A novel featuring proximity to the historically notable from the point of view of the ordinary, complete with intrigue, a palace coup, war, and a bookbinder’s daughter made into a countess – I was attracted to this book in a major way. And yet when it was finished, I felt it still wanted something.
The Winter Palace brings us the story of Catherine the Great’s accession to the throne of all the Russias in 1762. It’s told from the point of view of Barbara (Varvara in Russian), a young girl who has immigrated with her father and mother to St. Petersburg from Poland. As this young girl reaches adolescence (circa 1749 or so) she makes herself valuable to the Empress Elizabeth’s Chancellor, for her ability to gather and keep secrets. She becomes a spy for his excellency, and a pretty reliable one. In a few years, along comes Sophie, a princess in the German ruling Anhalt family, a young maiden of fourteen, who is betrothed to Empress Elizabeth’s nephew and heir-designate, Peter. The book contains the narrative of Sophie, who will take the Russian name Catherine: she arrives at court, bravely tries to get along with Peter, finally marries him, and bears a son whom the Empress takes from her to raise herself. Six months after the old Empress dies, after Peter has ruled disastrously as her heir, Catherine’s supporters confer all power on her and her reign starts in a (nearly) bloodless coup.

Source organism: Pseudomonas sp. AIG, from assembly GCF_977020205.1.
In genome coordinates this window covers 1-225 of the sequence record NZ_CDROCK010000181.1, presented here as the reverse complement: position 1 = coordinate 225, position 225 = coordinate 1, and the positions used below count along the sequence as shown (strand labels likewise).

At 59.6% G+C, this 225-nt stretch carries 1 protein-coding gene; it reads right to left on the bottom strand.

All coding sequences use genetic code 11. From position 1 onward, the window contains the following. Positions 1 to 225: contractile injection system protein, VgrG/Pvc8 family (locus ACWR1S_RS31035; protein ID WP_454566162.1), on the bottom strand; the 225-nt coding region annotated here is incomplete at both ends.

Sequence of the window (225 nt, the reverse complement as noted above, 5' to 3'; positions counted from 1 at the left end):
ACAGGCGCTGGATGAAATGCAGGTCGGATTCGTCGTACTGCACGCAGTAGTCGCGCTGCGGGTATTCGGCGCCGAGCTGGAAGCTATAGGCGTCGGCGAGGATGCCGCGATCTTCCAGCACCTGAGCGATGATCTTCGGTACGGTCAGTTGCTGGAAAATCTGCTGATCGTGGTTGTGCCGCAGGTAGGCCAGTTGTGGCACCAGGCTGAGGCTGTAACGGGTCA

The novel’s take on human nature, while I’m sure wholly accurate, remains flat – it’s a monotone of grasping, secretive jealousy, and hunger for power. While I have no doubt that the court of Empress Elizabeth was exactly this way, the story could clearly do with some relief from this miserable and all-encompassing mania. Also I could have wished for a more effective description of the architecture of the palaces and temporary quarters the principals lived in, and more especially of the international and internal issues that Elizabeth is noted for having dealt with. Yes, we witness this story through the eyes of an unimportant courtier, but Barbara is an awfully quick study, and a large thinker. She would have understood the hazards for Russia contained in the surprise Anglo-Prussian treaty from the Seven Years’ War, for instance.
However, for anyone interested in the novelization of Catherine’s early life and rise to power, this will be a must-read. The author does an excellent job of portraying the royal family in all its jealousy, vainglory, and profligacy, and doing a fully nuanced, unblinking job on Catherine herself. I would not recommend this book to readers who lack those interests, though.